There’s been no period in history–contemporary, ancient or otherwise–which has escaped the close scrutiny of Gerda Lerner. From her first major book, a 1967 biography of abolitionists Angelina and Sarah Grimke, to her work documenting 700 years of women’s bible criticism, Lerner’s scholarship in women’s history has been about a search for what’s missing. It’s been about filling in the holes, challenging the notion that history can be considered complete while it discounts the experiences of half the world’s population.
Now, Lerner is casting a critical eye on her own history with Fireweed: A Political Autobiography. You might expect a book about Lerner’s life to be the story of her career. She taught her first women’s history class as an undergraduate in 1962, and by 1980, had gone on to design the nation’s first doctoral program in the subject at the University of Wisconsin, Madison. But with Fireweed, Lerner focuses instead on her first 40 years: As a survivor of fascist Austria, an immigrant to the United States, as a mother and community activist and as a communist with a husband working in the film industry during the McCarthy era.
Today, at age 81, Lerner divides her time between Madison and a small condominium complex located between Durham and Chapel Hill. Sitting on her couch in front of a coffee table, where sections from two weeks’ worth of the Sunday New York Times are stacked beside a vase of blooming dogwood branches, Lerner describes how her new book charts the personal as historical.
“Nobody lives in a world in which politics does not impinge on their lives,” she says, her accent a hybrid of her Austrian childhood and six decades in the United States. “Growing up under fascism is a very strong incentive to think about the meaning of life, where you come from and where you are going.”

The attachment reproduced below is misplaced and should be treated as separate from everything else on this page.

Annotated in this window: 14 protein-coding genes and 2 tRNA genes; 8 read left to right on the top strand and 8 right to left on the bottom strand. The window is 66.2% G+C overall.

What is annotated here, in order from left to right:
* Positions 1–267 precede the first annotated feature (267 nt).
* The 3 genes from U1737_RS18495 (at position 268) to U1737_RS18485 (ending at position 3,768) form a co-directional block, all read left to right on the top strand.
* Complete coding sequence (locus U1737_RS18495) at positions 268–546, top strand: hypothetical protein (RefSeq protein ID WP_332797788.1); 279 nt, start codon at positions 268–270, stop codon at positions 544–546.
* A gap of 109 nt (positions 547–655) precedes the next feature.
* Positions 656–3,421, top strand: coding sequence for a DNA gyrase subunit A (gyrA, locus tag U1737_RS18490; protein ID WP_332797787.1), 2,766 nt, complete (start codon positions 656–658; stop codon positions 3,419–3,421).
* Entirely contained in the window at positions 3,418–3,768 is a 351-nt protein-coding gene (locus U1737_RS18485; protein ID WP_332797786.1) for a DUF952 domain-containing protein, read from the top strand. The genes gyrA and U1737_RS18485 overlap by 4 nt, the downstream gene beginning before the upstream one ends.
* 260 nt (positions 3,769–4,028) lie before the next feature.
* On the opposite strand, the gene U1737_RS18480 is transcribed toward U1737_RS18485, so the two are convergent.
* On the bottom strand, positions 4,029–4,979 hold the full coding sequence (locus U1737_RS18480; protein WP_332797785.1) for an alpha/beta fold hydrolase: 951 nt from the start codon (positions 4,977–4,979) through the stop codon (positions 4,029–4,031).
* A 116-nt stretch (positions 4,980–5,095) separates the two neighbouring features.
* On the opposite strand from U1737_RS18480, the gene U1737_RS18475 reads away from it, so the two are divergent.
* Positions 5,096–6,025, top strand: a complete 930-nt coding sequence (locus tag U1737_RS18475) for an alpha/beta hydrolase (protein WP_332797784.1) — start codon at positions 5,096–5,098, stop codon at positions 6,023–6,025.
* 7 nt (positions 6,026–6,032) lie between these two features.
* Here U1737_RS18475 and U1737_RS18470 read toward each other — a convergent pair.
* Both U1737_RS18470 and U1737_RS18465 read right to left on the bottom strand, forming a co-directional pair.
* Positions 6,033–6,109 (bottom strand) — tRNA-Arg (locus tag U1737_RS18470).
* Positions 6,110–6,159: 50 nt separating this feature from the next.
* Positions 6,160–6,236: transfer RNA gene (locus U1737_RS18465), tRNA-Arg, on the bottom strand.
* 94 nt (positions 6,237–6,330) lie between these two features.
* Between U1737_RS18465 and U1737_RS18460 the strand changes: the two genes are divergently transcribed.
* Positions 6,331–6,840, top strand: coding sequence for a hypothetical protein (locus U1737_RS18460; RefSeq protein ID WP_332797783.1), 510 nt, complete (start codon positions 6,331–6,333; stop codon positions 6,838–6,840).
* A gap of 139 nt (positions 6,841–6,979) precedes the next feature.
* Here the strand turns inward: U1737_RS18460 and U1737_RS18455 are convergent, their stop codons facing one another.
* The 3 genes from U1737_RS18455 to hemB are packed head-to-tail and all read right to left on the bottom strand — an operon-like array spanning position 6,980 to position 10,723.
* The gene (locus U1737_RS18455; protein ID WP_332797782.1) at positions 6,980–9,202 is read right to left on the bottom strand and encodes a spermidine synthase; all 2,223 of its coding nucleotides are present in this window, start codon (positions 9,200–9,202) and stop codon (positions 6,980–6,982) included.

Lerner grew up in Vienna and came of age during the rise of fascism in the 1930s. At 17, she was imprisoned by the Nazis. Forced to sign her own deportation papers, she came to America at 18–the only member of her family to immigrate to the United States. She soon found herself on her own, with limited resources and language skills and a uniquely personal tie to history.
It’s an experience shared by many, but few have gone to the lengths Lerner has to understand her life in a broad historical context. At its heart, Fireweed is a discussion of how she made the choices that inform her politics–as a women’s historian and as a radical. In that respect, the book is as much a biography of false starts and dead ends as it is a story of triumphs.
Lerner writes of the difficulty of finding work as an immigrant in 1940s New York, of lying about her background to get work in an Upper East Side candy store and struggling to get licensed as an X-ray technician. She writes of the difficulty of organizing during McCarthyism, and of the challenges of organizing women across race lines.
And she doesn’t attempt to hide her failures. “The temptation was to make it the usual story,” Lerner says. “You know, the immigrant struggles a little bit, has a few years of hardship and then comes a triumphant ending. But I don’t see it that way.”
To avoid a traditional, heroic narrative is Lerner’s point. Looking back on her life, she’s more interested in her early years than in her lengthy career. “When you get older, every day is a challenge, your strength is not what it was and still you are supposed to function in some way,” she says. “I think that the courage to live in a meaningful way rests on the fact that each person can make a difference in the world. I think that overcoming difficulty and making an effort to live by your own moral compass equips you to accomplish more.”
Lerner’s accomplishments have been far from modest. She’s educated hundreds of historians and feminist scholars and has published 10 books, including Black Women in White America: A Documentary History, The Creation of the Patriarchy–and more recently, Why History Matters, a collection of essays.
With Fireweed, Lerner places her life into the collective history she has worked to uncover–and she does it with optimism. Women’s history is not the story of great women, she says. “Women’s history is the story of ordinary people who struggle, who thrive, who have ambitions. Anonymous, ordinary people. I think I see my life that way.”